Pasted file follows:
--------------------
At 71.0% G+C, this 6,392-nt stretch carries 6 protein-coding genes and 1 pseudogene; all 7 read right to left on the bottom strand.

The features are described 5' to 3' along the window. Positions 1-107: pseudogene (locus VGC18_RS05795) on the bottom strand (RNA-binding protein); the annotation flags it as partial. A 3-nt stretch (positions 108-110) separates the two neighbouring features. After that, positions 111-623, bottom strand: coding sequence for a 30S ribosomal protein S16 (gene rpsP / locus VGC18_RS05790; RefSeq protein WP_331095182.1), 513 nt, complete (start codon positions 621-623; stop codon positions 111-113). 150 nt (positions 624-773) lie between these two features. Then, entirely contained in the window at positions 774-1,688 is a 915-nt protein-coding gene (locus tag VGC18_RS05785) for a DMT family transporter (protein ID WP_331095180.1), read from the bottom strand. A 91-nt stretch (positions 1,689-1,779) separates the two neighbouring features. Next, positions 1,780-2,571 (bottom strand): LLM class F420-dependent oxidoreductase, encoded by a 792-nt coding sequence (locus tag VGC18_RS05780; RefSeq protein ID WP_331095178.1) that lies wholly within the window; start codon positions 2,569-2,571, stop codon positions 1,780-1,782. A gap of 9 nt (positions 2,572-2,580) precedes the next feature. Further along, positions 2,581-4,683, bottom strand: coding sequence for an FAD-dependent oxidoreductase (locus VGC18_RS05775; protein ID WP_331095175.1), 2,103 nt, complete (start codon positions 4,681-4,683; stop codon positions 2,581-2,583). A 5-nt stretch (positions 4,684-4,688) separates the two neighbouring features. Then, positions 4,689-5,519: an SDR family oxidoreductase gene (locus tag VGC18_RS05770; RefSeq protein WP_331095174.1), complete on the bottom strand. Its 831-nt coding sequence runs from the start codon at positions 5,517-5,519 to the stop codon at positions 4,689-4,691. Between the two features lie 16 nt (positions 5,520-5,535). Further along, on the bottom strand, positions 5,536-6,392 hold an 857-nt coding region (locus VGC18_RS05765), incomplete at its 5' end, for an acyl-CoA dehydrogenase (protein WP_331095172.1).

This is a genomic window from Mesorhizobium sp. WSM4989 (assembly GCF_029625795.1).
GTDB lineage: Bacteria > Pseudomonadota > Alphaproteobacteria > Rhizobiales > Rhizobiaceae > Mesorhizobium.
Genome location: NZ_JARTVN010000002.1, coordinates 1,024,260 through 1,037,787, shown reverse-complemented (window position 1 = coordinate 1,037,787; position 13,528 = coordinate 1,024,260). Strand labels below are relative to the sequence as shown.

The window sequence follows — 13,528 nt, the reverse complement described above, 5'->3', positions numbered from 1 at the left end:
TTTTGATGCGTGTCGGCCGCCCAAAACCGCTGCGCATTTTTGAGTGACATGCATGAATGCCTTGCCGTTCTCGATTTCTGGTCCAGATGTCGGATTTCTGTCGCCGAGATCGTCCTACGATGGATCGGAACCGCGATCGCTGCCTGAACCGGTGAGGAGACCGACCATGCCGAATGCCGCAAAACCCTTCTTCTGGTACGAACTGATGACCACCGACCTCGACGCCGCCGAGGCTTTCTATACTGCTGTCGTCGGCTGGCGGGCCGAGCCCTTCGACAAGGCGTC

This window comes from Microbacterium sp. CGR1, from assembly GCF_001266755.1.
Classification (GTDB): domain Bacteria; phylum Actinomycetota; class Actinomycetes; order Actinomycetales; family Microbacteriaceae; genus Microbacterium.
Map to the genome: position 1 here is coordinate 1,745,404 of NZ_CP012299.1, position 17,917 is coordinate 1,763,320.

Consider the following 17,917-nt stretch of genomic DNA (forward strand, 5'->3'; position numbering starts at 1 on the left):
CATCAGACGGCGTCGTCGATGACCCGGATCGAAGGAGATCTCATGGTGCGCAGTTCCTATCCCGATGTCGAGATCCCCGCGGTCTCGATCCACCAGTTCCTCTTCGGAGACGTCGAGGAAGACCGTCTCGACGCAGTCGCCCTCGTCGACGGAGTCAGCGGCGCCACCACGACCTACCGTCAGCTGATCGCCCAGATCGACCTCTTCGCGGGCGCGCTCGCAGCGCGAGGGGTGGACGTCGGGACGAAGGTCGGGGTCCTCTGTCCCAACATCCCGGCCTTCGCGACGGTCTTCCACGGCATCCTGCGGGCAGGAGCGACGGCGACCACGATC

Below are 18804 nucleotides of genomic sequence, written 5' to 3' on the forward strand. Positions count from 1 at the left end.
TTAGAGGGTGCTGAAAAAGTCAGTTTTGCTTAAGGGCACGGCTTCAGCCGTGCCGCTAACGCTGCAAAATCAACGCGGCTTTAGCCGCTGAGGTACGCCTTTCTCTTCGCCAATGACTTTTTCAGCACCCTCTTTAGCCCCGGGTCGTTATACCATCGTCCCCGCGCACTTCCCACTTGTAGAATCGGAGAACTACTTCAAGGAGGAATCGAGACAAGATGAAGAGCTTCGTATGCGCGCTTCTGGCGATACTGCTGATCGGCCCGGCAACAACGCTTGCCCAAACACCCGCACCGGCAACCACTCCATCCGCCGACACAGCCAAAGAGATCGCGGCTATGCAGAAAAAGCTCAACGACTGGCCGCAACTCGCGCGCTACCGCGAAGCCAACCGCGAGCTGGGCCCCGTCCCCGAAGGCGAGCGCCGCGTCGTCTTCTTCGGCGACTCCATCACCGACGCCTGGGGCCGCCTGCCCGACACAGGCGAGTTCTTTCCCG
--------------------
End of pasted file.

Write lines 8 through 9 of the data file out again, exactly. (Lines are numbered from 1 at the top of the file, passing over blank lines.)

This window comes from Microbacterium sp. CGR1, from assembly GCF_001266755.1.
Classification (GTDB): domain Bacteria; phylum Actinomycetota; class Actinomycetes; order Actinomycetales; family Microbacteriaceae; genus Microbacterium.